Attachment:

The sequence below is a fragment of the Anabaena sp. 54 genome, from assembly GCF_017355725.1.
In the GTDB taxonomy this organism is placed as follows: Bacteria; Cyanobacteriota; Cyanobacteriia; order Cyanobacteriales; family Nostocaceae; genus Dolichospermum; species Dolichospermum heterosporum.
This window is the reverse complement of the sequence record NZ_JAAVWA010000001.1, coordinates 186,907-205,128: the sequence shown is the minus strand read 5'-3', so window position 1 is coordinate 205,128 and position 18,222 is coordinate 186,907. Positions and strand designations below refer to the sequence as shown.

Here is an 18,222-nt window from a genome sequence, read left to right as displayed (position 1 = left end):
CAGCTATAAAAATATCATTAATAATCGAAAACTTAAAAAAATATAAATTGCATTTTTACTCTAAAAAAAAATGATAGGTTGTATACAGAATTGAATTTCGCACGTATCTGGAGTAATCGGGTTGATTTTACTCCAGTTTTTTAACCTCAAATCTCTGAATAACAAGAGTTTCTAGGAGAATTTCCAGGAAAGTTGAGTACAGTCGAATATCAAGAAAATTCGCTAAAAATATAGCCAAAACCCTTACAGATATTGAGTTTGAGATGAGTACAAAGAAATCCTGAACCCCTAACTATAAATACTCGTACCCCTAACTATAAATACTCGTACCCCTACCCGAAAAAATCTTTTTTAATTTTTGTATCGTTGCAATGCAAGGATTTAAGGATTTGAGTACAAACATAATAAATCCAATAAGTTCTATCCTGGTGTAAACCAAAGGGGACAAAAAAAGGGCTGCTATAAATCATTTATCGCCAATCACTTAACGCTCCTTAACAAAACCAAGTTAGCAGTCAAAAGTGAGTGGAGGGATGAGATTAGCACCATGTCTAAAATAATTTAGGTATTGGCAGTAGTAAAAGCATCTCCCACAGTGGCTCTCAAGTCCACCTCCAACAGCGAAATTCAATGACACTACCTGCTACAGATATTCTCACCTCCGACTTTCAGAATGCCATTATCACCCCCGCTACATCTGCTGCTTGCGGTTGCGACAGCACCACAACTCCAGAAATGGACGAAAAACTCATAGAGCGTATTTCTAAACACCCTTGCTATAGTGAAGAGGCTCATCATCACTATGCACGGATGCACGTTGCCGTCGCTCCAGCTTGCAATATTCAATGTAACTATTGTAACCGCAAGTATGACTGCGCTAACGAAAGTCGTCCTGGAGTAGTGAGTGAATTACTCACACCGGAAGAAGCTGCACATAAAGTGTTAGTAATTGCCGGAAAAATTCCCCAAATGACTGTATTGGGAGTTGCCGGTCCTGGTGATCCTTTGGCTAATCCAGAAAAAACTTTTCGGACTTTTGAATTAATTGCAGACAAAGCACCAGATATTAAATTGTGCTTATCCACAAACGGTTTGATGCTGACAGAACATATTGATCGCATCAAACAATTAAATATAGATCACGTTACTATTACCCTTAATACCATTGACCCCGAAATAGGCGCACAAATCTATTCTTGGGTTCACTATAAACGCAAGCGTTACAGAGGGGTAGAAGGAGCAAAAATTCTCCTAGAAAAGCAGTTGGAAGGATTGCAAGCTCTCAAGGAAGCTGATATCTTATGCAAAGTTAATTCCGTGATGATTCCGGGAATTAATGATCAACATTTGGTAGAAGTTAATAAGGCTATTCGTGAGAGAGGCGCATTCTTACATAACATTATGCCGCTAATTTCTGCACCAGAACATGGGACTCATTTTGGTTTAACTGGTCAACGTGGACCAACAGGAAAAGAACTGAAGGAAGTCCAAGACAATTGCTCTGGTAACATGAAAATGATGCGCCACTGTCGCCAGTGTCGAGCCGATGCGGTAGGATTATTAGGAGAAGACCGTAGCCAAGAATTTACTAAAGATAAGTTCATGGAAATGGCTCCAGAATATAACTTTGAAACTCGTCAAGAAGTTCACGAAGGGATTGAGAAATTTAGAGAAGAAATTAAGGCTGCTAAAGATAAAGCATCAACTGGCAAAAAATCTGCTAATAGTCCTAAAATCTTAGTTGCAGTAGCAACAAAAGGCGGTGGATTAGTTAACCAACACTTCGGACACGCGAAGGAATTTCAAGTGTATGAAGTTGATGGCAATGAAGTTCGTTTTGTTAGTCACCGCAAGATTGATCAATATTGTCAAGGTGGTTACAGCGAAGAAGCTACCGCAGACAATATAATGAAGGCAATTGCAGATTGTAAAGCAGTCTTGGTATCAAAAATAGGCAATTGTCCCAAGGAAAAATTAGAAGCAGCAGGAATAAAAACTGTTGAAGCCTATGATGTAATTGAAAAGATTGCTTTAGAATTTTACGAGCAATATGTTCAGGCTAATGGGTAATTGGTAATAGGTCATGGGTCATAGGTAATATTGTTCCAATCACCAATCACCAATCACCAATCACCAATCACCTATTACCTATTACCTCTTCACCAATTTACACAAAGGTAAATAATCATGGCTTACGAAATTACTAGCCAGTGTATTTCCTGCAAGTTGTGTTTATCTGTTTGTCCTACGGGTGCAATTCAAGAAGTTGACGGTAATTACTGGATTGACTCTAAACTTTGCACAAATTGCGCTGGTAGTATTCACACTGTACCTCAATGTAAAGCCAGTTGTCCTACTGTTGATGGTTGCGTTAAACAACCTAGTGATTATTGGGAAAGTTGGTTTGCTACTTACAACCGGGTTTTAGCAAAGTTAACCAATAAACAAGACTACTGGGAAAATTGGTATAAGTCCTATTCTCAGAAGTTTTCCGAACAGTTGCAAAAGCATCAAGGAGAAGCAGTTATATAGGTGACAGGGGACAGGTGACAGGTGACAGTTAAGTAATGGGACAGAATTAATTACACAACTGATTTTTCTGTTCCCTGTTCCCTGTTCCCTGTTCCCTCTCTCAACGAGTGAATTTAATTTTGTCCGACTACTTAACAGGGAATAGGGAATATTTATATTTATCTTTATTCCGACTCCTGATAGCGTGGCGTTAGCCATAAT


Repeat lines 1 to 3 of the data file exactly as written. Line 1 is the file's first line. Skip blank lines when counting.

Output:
The sequence below is a fragment of the Anabaena sp. 54 genome, from assembly GCF_017355725.1.
In the GTDB taxonomy this organism is placed as follows: Bacteria; Cyanobacteriota; Cyanobacteriia; order Cyanobacteriales; family Nostocaceae; genus Dolichospermum; species Dolichospermum heterosporum.
This window is the reverse complement of the sequence record NZ_JAAVWA010000001.1, coordinates 186,907-205,128: the sequence shown is the minus strand read 5'-3', so window position 1 is coordinate 205,128 and position 18,222 is coordinate 186,907. Positions and strand designations below refer to the sequence as shown.